Recently, Cisco has addressed a severe vulnerability affecting its IP Phone firmware that could allow remote code execution or DoS attacks. The vendor confirmed having detected PoC exploits for the stack overflow in its IP Phone 7800 and 8800 Series firmware.
Cisco IP Phone RCE Vulnerability Received A Fix
Sharing the details in a recent advisory, Cisco highlighted a high-severity vulnerability riddling its IP Phones 7800 and 8800 Series.
As explained, the vulnerability specifically affected the Cisco Discovery Protocol processing feature of the Cisco IP Phones. The bug appeared due to insufficient input validation of the incoming Cisco Discovery Protocol packets.
Consequently, it allowed an unauthenticated adversary to send maliciously crafted Cisco Discovery Protocol packets to the target devices to induce stack overflow. As a result, the attacker Could trigger denial-of-service or conduct RCE attacks on the target devices.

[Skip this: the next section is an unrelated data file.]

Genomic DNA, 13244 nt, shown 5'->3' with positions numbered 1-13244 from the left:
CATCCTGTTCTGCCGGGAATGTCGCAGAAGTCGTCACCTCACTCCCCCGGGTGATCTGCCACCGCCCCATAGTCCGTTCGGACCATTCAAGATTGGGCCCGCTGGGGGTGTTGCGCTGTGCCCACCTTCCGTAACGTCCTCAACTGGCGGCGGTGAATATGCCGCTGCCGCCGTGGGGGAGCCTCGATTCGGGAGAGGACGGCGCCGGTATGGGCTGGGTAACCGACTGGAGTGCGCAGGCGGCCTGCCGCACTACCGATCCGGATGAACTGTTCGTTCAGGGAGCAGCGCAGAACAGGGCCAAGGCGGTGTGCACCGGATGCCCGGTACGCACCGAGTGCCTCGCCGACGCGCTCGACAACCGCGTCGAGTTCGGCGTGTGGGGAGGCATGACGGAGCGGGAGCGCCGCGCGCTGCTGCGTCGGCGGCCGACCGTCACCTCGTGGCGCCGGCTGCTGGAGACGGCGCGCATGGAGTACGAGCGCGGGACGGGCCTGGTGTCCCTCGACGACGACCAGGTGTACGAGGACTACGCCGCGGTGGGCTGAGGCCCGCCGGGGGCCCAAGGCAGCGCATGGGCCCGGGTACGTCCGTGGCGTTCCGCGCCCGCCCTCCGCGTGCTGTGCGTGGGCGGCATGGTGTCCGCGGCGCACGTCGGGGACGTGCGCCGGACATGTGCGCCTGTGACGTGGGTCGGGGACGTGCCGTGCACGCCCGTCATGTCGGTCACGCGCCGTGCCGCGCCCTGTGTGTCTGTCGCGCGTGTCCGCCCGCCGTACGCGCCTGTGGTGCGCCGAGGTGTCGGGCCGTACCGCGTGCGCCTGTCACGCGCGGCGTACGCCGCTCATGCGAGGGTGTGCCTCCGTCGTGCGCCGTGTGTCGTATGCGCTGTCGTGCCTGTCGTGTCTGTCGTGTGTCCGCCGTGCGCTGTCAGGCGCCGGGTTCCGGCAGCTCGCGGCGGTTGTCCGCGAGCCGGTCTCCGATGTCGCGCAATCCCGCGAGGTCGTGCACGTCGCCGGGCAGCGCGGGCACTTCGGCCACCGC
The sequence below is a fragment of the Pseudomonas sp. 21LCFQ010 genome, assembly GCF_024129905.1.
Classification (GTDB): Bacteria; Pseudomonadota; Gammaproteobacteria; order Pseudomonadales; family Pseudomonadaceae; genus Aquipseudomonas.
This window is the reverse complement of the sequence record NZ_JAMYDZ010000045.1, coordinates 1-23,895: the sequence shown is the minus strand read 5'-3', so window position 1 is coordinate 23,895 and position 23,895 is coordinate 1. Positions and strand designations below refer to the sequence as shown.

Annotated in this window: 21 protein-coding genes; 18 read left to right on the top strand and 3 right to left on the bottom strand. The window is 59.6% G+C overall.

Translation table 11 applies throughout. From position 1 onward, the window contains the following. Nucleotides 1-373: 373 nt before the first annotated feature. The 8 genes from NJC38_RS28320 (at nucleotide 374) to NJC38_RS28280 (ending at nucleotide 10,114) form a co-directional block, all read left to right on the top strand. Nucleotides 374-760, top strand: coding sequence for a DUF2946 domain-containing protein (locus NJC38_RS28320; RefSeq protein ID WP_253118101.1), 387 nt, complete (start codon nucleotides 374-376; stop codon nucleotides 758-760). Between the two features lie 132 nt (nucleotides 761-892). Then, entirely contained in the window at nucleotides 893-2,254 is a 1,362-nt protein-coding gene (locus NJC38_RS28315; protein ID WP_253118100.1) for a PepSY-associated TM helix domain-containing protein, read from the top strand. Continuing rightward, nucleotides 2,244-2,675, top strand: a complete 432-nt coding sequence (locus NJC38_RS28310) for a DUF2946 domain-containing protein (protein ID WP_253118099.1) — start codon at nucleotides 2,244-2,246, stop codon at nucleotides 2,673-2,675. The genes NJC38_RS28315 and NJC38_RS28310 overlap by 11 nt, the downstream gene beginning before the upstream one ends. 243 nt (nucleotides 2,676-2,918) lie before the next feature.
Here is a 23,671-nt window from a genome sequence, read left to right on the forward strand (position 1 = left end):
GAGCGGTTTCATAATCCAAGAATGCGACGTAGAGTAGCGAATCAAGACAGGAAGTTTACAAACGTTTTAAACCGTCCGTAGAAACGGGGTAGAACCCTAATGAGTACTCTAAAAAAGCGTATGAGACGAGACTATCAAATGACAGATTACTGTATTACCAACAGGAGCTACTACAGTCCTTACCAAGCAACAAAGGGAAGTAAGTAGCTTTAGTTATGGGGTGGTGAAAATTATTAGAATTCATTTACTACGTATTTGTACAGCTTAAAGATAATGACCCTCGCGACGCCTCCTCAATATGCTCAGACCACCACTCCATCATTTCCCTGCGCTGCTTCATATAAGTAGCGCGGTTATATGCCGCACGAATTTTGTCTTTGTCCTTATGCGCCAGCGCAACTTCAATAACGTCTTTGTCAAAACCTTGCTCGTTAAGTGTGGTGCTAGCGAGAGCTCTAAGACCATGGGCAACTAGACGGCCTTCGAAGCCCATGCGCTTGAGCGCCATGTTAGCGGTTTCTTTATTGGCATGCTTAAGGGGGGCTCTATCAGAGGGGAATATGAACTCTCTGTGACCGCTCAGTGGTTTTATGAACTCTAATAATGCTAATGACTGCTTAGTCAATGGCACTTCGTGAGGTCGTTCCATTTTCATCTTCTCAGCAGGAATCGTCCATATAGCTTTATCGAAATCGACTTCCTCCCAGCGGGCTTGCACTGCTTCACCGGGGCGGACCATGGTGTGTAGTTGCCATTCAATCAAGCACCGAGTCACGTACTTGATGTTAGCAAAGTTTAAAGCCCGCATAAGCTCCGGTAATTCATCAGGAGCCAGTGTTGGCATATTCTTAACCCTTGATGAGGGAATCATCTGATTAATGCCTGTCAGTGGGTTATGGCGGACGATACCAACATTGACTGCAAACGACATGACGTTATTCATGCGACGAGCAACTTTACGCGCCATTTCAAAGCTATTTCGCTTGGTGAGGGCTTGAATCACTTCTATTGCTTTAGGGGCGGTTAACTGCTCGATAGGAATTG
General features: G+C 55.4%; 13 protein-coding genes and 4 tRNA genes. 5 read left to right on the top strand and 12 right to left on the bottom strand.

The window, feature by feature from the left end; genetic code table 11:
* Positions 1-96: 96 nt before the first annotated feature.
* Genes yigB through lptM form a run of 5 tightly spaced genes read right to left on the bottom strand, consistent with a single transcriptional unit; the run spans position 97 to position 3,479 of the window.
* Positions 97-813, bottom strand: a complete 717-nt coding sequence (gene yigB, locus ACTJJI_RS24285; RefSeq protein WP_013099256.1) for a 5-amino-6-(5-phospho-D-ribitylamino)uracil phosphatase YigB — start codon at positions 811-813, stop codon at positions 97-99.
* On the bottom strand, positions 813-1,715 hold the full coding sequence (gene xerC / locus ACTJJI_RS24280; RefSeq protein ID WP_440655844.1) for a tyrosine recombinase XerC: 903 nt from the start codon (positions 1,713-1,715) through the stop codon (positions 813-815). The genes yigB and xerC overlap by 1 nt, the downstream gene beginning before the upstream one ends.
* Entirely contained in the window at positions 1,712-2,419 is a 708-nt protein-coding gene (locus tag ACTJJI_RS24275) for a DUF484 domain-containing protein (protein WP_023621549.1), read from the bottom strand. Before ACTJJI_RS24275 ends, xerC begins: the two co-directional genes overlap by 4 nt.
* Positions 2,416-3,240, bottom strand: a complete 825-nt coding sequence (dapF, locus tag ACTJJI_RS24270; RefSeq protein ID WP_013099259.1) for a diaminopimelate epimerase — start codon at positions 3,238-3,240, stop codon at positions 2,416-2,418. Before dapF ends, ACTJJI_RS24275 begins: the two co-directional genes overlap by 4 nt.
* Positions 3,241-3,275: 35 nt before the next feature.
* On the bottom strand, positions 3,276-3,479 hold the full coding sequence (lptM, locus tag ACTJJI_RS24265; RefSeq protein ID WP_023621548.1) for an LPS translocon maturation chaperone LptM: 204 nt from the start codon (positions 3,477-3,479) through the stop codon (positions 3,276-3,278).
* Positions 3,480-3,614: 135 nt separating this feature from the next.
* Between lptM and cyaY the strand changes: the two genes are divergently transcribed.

This vulnerability, CVE-2022-20968, received a high-severity rating with a CVSS score of 8.1. Cisco confirmed the existence of the PoC exploit code of the flaw in the public. However, it did not detect any malicious exploitations before releasing the vulnerability fix.
According to the timeline shared in the advisory, Cisco first disclosed this vulnerability in December 2022. However, it took the firm months to patch the vulnerability, releasing the fix only now.
The vulnerable devices include IP Phone 7800 Series and IP Phone 8800 Series (except Cisco Wireless IP Phone 8821) running the IP Phone firmware version 14.2 and earlier. Cisco released the patch with IP Phone firmware release 14.2(1) for the respective devices. It also credited Qian Chen of the Codesafe Team of Legendsec at QI-ANXIN Group for reporting this flaw to Cisco.
While the updates would automatically reach the relevant Cisco IP Phone users, users must check for any updates manually to ensure receiving the patch in time. Moreover, since Cisco confirmed having no workarounds for the vulnerability, updating the vulnerable devices at the earliest is even more critical.
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